The Storyteller: Shaman and Healer by Michael Berman
Storytelling is the oldest form of communication/education/healing in the history of mankind, dating back to the "storyteller" (the shaman) around the campfires of prehistoric or primitive villages. The stories painted or drawn on the walls of caves in petroglyphs, on animal skins and in the oral tradition, were man's first form of education, communication, entertainment and healing, far predating the written word. The Twelve Tribes of Israel used the "oral tradition" for centuries in passing down the parables of the Creation and Noah's Flood. It was not until King Solomon decreed that these stories be written down, that we had any records from which much of the "Old Testament" was taken. It can be argued that we have a responsibility to carry on this tradition and that mankind has a "need" for "storytellers" that is almost as great as his need for love.
It is difficult for us today to understand what the winter would have meant to our pagan ancestors in northern Europe - a time of fear, constant cold, hunger and tedium. Taking literacy for granted, we also forget that until the beginning of the twentieth century, when free basic schooling for all was first introduced, that most of our great-grandparents relied on word of mouth for both information and entertainment. It is hardly surprising therefore that one of the most important figures in the world of our ancestors was that of the storyteller - the provider of entertainment through the long dark winter nights, purveyor of wonder and magick, the transmitter of tribal and community myths, legends, teachings and values.
Like the shaman, the storyteller is a walker between the worlds, a mediator between our known world and that of the unknown - a communer with dragons and elves, with faeries and angels, with magickal and mythical beasts, with Gods and Goddesses, heroes and demons, able to pass freely from this world into those above and those below and to help us to experience those other realms for ourselves. He or she is an intensely powerful invoker of elemental powers, of the powers of absolute transformation, who can show us how to confront our most deeply-engrained fears, or teach us how to experience ecstasy or bring us face to face with death or terror of the spirit - with the infinite and incomprehensible. He is not only the archetypal magickian but also the archetypal guide.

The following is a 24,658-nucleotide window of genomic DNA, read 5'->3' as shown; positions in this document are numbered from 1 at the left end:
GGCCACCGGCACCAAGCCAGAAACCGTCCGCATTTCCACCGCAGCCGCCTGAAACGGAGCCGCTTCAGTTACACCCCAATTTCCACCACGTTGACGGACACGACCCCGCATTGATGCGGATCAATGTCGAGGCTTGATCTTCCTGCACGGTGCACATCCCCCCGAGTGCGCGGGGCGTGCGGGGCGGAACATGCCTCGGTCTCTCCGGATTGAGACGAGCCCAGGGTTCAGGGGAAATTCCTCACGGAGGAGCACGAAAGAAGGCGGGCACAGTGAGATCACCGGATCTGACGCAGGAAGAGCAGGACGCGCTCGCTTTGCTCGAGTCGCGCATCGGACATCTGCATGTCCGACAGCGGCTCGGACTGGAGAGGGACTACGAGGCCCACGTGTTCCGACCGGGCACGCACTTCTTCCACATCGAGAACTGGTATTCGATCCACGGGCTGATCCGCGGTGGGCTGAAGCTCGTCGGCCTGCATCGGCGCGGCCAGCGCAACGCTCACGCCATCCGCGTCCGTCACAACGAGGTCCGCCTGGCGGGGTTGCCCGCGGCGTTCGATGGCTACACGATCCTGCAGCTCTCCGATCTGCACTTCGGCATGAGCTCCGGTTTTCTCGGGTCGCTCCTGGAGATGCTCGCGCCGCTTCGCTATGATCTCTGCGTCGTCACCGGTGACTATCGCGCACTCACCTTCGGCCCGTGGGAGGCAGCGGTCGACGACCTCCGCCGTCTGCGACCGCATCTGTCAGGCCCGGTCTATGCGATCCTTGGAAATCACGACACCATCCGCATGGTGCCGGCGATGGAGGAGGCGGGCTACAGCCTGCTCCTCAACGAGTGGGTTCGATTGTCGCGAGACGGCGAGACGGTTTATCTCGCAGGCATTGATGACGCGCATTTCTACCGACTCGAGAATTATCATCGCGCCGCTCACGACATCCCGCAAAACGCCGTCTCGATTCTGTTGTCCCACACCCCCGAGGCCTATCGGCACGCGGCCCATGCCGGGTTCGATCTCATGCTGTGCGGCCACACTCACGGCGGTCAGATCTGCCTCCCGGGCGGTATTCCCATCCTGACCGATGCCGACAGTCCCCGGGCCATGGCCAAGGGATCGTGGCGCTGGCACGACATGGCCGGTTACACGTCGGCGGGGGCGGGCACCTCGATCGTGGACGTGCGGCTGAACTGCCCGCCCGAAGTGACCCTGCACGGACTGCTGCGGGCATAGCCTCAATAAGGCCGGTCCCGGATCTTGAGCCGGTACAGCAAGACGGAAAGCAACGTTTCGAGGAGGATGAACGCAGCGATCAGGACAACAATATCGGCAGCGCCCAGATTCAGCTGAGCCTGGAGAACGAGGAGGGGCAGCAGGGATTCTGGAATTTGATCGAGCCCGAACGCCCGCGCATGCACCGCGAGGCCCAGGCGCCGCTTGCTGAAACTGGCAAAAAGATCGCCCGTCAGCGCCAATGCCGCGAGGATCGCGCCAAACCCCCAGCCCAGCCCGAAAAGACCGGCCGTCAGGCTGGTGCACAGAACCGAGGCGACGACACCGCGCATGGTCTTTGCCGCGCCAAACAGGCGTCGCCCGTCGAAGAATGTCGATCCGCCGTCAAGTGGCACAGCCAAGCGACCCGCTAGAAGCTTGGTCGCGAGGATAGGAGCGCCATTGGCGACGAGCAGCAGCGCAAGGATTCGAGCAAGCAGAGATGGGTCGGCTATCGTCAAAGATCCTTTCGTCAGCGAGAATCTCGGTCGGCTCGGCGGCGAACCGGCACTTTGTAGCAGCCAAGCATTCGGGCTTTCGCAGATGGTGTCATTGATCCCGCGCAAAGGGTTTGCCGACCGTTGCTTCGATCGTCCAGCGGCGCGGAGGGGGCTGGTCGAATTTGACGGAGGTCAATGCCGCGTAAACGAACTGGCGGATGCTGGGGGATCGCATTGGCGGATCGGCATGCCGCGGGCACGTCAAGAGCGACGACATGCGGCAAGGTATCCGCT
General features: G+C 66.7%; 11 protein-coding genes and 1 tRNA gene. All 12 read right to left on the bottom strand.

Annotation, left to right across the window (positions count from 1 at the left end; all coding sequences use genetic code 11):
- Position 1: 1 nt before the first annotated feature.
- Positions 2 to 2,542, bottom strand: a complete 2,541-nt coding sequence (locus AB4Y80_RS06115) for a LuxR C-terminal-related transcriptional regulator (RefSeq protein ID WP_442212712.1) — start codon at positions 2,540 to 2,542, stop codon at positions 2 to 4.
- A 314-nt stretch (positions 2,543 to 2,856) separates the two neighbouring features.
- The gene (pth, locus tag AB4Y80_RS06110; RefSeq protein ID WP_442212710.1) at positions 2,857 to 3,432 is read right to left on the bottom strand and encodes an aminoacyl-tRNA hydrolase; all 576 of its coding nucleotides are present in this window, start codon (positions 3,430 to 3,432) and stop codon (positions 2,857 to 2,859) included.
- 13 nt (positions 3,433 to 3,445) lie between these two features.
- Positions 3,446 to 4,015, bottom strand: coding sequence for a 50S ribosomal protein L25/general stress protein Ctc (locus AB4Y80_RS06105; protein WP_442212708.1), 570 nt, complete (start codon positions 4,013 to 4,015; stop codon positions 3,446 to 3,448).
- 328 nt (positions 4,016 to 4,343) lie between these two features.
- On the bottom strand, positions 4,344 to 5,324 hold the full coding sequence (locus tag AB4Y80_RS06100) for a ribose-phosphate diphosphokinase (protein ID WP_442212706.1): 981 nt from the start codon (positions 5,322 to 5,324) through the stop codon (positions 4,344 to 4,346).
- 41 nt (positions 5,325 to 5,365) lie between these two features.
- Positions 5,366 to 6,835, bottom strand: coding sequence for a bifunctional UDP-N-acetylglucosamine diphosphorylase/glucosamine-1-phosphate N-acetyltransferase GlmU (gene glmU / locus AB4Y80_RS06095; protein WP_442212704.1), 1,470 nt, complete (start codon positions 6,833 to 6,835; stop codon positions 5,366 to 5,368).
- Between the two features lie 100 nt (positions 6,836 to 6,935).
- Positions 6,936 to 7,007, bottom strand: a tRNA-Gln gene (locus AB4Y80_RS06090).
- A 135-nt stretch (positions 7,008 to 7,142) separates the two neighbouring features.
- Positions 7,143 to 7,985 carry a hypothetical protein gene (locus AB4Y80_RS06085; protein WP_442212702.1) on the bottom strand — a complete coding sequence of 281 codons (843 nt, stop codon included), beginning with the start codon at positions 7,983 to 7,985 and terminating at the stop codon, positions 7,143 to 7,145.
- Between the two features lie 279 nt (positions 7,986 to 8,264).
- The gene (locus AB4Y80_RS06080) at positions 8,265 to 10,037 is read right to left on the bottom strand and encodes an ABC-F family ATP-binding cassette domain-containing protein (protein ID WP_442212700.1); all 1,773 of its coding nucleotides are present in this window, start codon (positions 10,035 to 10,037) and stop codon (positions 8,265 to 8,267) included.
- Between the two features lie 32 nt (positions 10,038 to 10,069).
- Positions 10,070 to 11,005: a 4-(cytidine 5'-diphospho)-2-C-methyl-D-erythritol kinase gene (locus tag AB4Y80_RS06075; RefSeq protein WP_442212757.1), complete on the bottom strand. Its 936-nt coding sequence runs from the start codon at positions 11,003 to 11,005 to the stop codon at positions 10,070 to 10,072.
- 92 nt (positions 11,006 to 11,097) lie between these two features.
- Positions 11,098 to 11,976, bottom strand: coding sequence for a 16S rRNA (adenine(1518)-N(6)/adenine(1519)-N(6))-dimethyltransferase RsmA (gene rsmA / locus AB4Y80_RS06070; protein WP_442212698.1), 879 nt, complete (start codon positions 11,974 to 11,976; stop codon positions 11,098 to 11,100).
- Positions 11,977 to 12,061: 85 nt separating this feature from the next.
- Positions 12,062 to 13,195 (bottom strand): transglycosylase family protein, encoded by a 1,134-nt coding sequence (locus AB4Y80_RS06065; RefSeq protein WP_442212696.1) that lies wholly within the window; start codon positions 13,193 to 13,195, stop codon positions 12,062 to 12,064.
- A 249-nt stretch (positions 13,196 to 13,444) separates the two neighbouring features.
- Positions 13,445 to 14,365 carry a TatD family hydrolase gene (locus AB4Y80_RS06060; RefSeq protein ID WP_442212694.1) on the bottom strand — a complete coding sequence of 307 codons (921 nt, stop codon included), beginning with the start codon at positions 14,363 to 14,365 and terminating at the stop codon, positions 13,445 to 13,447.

In many traditions storytelling is synonymous
with song, chant, music, or epic poetry, especially in the bardic traditions.
Stories may be chanted or sung, along with musical accompaniment on a
certain instrument. Therefore those called folk musicians by foreign music
enthusiasts could just as well be called storytellers - their true roles
being more profound, as their names reflect: bards, ashiks, jyrau, griots
amongst many more. Their roles in fact are often as much spiritual teachers
or healers, for which the stories and music are vehicles, as well as historians
and tradition-bearers. In Central Asia, for example, the same Turkic term,
bakhshi, may be used for both shamans and bards, and both may be called
to their trade by spirits to undergo a difficult period of initiation.
Indeed a bard can be described as a healer who uses music as a gateway
to the world of the Spirit, and there is a magical dimension to reciting
the epics. They use a fiddle or lute as accompaniment, and tales may run
through several nights of exhaustive performance; one Kyrgyz bard is known
to recite 300,000 verses of the Manas, the major Kyrgyz epic. For genuine
initiates of these bardic disciplines, they draw directly on the conscious
creative power of the Divine and transmit it through the words they speak
and sing. This is not the same as merely 'being creative' or 'feeling
inspired', and involves considerable spiritual training.
In Turkey, the folk-poets of Anatolia are usually referred to as ashiks, meaning 'the ones in love' [with the Divine]. The ashiks, who belong to the Bektasi / Alevi faith, have wandered the plains of Anatolia since around the tenth century. They accompany themselves on the saz, a long-necked lute with three sets of strings, said to represent the fundamental trinity of the Muslim faith: Allah, Mohammed and Ali.